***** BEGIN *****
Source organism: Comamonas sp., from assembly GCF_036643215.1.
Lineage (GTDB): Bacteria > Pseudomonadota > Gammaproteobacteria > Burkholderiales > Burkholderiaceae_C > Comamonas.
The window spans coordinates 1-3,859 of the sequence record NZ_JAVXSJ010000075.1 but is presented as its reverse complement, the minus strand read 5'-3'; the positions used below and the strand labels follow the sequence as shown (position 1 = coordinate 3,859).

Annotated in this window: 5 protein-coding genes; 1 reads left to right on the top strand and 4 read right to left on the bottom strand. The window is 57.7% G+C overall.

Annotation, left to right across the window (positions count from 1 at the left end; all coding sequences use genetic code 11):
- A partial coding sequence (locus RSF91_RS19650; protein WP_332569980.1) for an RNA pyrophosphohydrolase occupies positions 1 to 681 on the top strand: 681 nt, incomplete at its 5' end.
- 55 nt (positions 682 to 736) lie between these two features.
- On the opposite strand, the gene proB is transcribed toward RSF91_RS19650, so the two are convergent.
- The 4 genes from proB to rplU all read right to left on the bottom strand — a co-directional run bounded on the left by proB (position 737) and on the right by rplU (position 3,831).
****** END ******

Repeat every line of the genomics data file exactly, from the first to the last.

Source organism: Comamonas sp., from assembly GCF_036643215.1.
Lineage (GTDB): Bacteria > Pseudomonadota > Gammaproteobacteria > Burkholderiales > Burkholderiaceae_C > Comamonas.
The window spans coordinates 1-3,859 of the sequence record NZ_JAVXSJ010000075.1 but is presented as its reverse complement, the minus strand read 5'-3'; the positions used below and the strand labels follow the sequence as shown (position 1 = coordinate 3,859).

Annotated in this window: 5 protein-coding genes; 1 reads left to right on the top strand and 4 read right to left on the bottom strand. The window is 57.7% G+C overall.

Annotation, left to right across the window (positions count from 1 at the left end; all coding sequences use genetic code 11):
- A partial coding sequence (locus RSF91_RS19650; protein WP_332569980.1) for an RNA pyrophosphohydrolase occupies positions 1 to 681 on the top strand: 681 nt, incomplete at its 5' end.
- 55 nt (positions 682 to 736) lie between these two features.
- On the opposite strand, the gene proB is transcribed toward RSF91_RS19650, so the two are convergent.
- The 4 genes from proB to rplU all read right to left on the bottom strand — a co-directional run bounded on the left by proB (position 737) and on the right by rplU (position 3,831).